Fred Krupp at the World Innovation Forum: Cap and Trade will Drive Eco-innovation
Fred Krupp being interviewed at the World Innovation Forum. Photo courtesy of Dov Friedmann - PhotographybyDov.com
Attendees from over twenty countries filled the Nokia Theater in NYC this past week to hear speakers on a range of topics, including disruptive innovation, global innovation, and the behavioral economy. As it was the World Innovation Forum, innovation was naturally on everyone's mind. Fred Krupp spoke about Eco-Innovation. Krupp, the President of Environmental Defense Fund and author of Earth: The Sequel, held an apropos talk given the simultaneous discussions by the House Energy and Commerce Committee on the draft Waxman-Markey bill. The bill, if passed, will be the most significant action the U.S. taken to date in addressing climate change. Krupp lured attendees by pronouncing that the climate change bill would lead to a "gold rush" for innovators with "new fortunes to be made." However, Krupp gave the caveat that the bill may not pass this year and that world leaders may not agree with the approach. Still, he noted, if political climate action does occur, it will take place soon. On Tuesday, President Obama requested immediate action on energy reform from the 34 Democrats who sit on the committee. Waxman has promised to pass the bill out of his committee before Memorial Day.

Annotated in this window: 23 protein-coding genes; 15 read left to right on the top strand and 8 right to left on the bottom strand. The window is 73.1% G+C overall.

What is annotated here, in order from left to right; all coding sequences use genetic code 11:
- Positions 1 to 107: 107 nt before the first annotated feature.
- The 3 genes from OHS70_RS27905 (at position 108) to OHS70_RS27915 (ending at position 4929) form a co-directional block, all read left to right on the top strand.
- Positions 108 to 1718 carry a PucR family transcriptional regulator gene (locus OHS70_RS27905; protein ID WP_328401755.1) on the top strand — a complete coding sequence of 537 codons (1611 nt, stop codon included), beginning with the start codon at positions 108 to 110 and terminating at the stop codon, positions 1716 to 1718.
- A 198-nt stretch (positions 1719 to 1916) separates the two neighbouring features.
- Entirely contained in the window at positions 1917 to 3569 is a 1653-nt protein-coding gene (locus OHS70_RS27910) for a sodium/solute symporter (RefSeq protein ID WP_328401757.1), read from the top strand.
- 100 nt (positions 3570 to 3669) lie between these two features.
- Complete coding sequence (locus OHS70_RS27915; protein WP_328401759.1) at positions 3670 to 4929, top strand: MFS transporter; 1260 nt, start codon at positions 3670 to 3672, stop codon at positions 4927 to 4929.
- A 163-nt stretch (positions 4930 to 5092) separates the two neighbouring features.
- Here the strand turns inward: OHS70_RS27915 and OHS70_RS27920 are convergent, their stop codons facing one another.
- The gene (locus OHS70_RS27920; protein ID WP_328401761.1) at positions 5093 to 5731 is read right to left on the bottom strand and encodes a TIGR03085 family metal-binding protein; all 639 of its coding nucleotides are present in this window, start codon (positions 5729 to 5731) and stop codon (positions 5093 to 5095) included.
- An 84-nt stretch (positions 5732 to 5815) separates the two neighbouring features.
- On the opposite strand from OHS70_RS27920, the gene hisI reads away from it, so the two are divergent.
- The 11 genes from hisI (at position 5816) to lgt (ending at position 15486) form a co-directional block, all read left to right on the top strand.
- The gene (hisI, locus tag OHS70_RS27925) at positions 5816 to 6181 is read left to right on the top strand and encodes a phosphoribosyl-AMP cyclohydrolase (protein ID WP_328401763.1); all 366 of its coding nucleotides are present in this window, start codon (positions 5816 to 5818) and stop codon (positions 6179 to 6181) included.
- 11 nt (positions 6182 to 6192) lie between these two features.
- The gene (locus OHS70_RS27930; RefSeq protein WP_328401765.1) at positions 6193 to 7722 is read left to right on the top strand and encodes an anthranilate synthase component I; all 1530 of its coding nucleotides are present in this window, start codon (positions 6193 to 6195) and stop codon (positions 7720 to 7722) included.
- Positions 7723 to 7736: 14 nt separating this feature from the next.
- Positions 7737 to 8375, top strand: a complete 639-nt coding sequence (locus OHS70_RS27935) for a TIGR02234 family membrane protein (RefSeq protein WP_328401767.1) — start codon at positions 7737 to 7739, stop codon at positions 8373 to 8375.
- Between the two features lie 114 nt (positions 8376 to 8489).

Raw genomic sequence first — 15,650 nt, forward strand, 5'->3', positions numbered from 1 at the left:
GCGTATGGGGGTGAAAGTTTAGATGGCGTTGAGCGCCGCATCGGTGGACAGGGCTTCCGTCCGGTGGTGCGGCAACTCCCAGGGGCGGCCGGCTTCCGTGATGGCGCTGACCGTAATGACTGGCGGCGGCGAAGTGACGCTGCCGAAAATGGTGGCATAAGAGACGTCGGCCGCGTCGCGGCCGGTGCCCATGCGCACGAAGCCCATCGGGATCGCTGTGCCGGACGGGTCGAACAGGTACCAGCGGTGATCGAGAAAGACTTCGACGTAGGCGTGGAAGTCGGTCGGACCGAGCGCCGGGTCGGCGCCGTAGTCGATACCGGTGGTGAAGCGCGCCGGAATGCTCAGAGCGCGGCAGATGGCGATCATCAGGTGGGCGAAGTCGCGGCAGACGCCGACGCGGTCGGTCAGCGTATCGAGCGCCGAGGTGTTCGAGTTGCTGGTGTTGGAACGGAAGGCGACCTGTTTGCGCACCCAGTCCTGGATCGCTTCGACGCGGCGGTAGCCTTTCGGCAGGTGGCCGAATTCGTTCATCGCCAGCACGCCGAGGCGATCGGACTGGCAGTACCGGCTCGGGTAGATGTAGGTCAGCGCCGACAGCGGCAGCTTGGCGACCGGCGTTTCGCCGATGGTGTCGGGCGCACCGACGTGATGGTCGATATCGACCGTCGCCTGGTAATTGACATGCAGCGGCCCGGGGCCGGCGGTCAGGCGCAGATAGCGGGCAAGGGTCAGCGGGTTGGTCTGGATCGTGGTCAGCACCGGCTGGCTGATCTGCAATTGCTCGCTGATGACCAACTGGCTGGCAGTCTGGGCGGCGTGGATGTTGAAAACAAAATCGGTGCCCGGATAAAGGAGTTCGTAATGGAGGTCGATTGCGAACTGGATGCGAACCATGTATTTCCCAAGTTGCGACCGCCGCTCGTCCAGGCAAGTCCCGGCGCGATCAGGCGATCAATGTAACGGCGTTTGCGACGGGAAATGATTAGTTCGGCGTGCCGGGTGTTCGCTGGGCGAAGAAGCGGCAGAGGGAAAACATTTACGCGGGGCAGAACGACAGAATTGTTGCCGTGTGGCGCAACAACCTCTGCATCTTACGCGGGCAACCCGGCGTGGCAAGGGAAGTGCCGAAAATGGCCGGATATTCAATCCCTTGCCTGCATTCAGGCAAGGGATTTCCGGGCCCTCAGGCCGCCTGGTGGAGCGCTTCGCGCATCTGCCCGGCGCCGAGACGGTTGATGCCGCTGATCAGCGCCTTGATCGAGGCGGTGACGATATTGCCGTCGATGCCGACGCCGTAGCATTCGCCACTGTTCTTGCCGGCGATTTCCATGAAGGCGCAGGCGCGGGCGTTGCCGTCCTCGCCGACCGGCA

The Need for a Carbon Cap
Krupp believes that with Copenhagen looming and the economy tanking, the window of opportunity is now. To demonstrate, he provided factoids relating carbon caps to hard hats. For example, there are currently more people in the U.S. working in wind energy than in coal mining. Krupp then featured a new ad campaign video with a mayor from Pennsylvania, John Fetterman. Fetterman has been providing testimony on behalf of a carbon cap, which would, he believes, result in more jobs in industries like steel. Fetterman's town, Braddock, used to be called little Pittsburgh for its steel industry. Renewable energy sources, like wind turbines, require steel and other metals. These turbines can be manufactured, transported, and assembled here in the U.S.